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First Name: John

Last Name: George


Gender: Male

Branch: Continental Army (1775 - 1784)

Date of Birth: 11 November 1759

Date of Death: 28 November 1847

Rank: Sergeant

Years Served:
John George

•  Revolutionary War (1775 - 1783)


John George
Sergeant, Continental Army

John George was born on 11 November 1759.

George was traditionally acclaimed as "George Washington's drummer boy." Through extensive research by Marion County, IN, historians, there is a published body of evidence to support the legend that Sergeant George might indeed have been the personal drummer boy of Washington's Headquarters Guard during the greater portion of the Revolutionary War.

According to the researched records, John George enlisted on 1 January 1777 at the age of 17 as a Private in Captain John Flahaven's company of Col. Matthias Ogden's First New Jersey Battalion, and was listed as a Drummer on the company's rolls. Private George saw battle for the first time in September 1777 in a brief engagement at Clay Creek, a prelude to the famed Battle of Brandywine. Ogden's Battalion, as a part of the famous Maxwell Brigade, was considered to be one of the elite units of the Continental Army and served during the entire war under the personal command of General Washington. The Brigade participated in battles at Germantown and Monmouth.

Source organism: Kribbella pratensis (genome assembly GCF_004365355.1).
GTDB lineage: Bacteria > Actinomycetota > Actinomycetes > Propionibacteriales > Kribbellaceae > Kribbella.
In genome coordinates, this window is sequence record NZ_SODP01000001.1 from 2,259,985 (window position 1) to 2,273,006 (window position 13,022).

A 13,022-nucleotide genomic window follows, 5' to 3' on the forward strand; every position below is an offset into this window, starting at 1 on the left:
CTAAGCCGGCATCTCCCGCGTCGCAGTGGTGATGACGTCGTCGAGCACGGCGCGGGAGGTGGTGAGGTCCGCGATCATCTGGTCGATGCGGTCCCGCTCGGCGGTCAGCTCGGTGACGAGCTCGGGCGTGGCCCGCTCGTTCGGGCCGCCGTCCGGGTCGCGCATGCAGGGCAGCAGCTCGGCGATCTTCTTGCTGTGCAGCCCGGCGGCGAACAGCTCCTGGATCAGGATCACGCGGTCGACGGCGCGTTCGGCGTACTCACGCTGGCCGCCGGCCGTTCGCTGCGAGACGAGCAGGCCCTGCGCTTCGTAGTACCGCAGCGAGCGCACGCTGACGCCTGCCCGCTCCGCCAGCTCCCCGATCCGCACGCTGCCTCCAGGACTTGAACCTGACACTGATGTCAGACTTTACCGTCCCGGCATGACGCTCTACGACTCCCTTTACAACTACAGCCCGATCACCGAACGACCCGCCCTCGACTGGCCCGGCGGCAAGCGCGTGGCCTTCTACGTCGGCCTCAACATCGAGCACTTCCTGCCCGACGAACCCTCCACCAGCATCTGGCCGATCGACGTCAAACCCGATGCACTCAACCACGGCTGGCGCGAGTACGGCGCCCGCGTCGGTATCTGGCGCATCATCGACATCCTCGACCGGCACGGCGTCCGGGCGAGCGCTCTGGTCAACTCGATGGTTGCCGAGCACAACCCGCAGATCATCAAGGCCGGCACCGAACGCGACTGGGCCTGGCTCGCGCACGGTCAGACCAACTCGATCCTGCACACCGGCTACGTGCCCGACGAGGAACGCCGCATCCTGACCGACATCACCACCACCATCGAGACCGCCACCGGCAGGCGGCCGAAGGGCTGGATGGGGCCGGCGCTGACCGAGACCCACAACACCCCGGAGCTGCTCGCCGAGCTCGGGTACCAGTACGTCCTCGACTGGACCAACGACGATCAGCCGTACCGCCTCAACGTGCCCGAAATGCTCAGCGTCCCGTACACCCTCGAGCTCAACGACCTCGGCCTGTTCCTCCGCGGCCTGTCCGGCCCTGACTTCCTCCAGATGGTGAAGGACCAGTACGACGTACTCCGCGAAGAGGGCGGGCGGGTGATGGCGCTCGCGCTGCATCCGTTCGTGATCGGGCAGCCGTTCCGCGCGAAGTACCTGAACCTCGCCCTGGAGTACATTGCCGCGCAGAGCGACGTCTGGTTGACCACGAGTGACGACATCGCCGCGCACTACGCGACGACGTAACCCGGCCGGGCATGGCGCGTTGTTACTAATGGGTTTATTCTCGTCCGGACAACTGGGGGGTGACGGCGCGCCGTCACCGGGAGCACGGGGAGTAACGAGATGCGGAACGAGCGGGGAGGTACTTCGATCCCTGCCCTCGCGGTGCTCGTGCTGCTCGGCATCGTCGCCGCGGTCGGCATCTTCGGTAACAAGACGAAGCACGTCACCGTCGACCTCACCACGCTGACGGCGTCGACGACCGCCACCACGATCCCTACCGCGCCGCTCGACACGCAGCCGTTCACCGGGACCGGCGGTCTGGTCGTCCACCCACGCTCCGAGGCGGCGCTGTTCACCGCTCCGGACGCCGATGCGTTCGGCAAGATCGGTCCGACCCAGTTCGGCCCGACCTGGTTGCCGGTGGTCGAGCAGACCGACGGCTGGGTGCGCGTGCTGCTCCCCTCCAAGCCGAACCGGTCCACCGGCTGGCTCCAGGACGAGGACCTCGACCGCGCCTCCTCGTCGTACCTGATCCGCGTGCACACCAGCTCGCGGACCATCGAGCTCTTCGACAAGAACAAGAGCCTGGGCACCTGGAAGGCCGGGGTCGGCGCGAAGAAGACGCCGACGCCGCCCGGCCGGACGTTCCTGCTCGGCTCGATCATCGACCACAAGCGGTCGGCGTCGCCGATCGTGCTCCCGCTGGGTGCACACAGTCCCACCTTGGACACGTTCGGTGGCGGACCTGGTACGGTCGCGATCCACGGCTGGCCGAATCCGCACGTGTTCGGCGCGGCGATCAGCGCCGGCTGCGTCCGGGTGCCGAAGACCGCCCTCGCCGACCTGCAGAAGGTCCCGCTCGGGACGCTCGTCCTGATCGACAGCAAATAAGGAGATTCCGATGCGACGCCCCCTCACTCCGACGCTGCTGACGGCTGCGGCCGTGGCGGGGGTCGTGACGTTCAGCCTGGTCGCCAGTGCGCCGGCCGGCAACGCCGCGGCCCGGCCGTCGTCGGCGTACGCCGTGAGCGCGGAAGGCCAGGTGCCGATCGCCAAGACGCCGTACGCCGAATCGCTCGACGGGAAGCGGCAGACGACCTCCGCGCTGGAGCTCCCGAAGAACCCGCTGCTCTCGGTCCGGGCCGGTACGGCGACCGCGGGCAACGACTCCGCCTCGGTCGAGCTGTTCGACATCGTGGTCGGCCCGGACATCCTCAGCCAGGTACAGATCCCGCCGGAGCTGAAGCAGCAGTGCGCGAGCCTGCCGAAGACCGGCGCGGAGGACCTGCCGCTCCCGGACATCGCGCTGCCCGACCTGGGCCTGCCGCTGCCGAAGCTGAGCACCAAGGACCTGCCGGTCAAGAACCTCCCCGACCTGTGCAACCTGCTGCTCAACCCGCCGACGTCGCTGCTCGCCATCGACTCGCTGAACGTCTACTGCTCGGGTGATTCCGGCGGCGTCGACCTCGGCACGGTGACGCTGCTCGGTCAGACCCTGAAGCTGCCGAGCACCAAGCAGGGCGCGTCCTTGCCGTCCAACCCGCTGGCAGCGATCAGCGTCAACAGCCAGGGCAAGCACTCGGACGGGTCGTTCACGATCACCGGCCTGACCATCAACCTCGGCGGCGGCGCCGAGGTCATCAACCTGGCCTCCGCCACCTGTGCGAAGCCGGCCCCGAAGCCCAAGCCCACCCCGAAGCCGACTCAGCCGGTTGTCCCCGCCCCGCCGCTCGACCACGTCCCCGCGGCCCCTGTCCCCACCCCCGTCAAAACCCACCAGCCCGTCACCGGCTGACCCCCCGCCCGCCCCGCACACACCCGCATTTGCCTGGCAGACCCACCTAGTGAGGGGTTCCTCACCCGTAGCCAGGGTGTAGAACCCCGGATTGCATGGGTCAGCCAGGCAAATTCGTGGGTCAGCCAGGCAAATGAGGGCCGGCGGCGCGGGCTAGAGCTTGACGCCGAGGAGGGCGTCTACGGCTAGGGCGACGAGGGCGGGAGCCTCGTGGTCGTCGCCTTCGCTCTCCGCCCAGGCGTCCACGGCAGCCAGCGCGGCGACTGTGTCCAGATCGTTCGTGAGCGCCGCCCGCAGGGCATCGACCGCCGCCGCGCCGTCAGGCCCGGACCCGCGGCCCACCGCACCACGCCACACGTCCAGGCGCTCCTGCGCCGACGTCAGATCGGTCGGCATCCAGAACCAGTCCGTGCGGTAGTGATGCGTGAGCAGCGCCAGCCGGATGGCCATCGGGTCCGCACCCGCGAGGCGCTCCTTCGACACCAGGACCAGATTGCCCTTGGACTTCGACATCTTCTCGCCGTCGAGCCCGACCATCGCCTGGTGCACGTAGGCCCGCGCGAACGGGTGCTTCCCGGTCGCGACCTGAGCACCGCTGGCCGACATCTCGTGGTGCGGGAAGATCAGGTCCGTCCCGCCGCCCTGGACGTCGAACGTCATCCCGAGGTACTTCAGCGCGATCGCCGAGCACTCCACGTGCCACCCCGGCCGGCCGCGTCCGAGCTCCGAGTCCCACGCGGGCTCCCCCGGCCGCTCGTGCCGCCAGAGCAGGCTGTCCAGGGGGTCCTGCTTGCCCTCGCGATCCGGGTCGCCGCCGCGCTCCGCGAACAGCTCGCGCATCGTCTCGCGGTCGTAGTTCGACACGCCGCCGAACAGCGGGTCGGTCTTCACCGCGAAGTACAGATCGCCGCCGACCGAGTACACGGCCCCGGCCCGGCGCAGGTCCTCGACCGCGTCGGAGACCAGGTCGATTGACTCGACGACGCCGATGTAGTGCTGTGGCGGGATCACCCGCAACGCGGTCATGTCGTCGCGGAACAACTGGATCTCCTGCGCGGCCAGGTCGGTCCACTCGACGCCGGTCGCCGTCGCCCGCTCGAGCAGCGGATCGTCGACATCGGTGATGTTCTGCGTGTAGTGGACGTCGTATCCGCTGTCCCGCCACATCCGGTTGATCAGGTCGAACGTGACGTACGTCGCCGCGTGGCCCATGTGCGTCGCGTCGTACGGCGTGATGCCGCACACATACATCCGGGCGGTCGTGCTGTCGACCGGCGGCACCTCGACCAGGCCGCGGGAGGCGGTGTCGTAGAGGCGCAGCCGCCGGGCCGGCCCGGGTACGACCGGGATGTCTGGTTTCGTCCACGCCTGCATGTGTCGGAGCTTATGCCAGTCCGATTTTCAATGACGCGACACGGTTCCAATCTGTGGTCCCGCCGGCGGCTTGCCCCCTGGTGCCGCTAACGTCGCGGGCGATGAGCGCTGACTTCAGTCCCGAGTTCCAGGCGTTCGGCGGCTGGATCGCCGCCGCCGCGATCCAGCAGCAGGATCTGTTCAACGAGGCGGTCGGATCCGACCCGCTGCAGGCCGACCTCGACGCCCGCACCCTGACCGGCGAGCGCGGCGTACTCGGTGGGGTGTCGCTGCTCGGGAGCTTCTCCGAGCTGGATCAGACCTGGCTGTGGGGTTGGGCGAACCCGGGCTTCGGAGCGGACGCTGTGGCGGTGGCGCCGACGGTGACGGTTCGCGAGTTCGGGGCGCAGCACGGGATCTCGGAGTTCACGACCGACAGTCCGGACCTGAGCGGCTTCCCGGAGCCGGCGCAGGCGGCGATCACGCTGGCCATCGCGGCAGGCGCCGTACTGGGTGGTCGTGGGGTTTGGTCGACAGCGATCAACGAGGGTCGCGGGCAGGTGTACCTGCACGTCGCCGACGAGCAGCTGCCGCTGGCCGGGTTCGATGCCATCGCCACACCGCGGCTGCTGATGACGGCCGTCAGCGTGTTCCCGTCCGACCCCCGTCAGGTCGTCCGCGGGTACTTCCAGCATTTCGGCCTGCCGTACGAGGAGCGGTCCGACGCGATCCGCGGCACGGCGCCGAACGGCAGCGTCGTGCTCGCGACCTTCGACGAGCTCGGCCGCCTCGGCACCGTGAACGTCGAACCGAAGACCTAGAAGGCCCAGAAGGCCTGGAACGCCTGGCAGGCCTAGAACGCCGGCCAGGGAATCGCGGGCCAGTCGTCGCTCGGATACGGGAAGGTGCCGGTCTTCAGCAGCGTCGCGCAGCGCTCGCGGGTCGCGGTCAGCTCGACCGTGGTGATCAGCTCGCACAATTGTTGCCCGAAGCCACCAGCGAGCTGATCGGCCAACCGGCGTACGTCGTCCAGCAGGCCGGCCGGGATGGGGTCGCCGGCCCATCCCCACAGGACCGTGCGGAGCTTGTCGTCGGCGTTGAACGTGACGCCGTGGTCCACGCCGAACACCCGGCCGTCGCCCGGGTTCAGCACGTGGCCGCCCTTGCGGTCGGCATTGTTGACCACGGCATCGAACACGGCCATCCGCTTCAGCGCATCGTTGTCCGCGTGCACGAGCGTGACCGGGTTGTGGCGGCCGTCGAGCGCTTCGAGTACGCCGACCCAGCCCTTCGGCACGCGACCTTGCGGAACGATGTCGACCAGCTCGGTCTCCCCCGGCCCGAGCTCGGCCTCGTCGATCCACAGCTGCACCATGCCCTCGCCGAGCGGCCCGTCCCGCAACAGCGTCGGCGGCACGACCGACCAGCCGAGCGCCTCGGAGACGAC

John George's service records showed that he served his first three-year enlistment as a Private and a drummer. He re-enlisted as a Sergeant in Captain Aaron Ogden's company of the First Battalion, Maxwell's Brigade, for the duration of the war. The First Battalion wintered with Washington at historic Valley Forge in 1777-78 and was present at Yorktown when British General Cornwallis surrendered in October 1781. After the actual fighting ended, Sergeant George continued to serve with the Continental Army until the peace treaty was signed. His discharge is recorded as among the last of Washington's Guard at New Windsor, NY, in June 1783.

General Washington reportedly personally decorated those members of the Guard with the Badge of Military Merit in recognition of their more than six years of faithful service. In 1821, George applied for and received a Revolutionary War pension for his military service.

After his military discharge, George migrated to Harrodsburg, Mercer County, KY, to receive a 100 acre veteran's land grant for his wartime service. He worked his land grant for more than 50 years. While living in Mercer County, George married and raised a large family. When his wife died in June 1838 in Mercer County, George moved to Perry Township, Marion County, IN, to live with his daughter and her husband (his daughter had married Peter Stuck). George was now about eighty years old and he lived with the Stucks until his death on 28 November 1847.

Down through the years, many of the older residents of Perry Township maintained that Sergeant George was definitely a drummer boy of Washington's Guard and some claimed to have seen a certificate signed by Washington, confirming George's service as a drummer with the Guard. That certificate has been lost, but the research of Revolutionary War records indicates that John George likely was the Guard's drummer for more than half of the war, supporting his claim of being George Washington's drummer boy.

Death and Burial

Sergeant John George died on 28 November 1847 in Marion County, IN. He is buried at Round Hill Cemetery in Indianapolis, IN. A marker at his grave shows his year of death as 1842.

Honoree ID: 2547   Created by: MHOH




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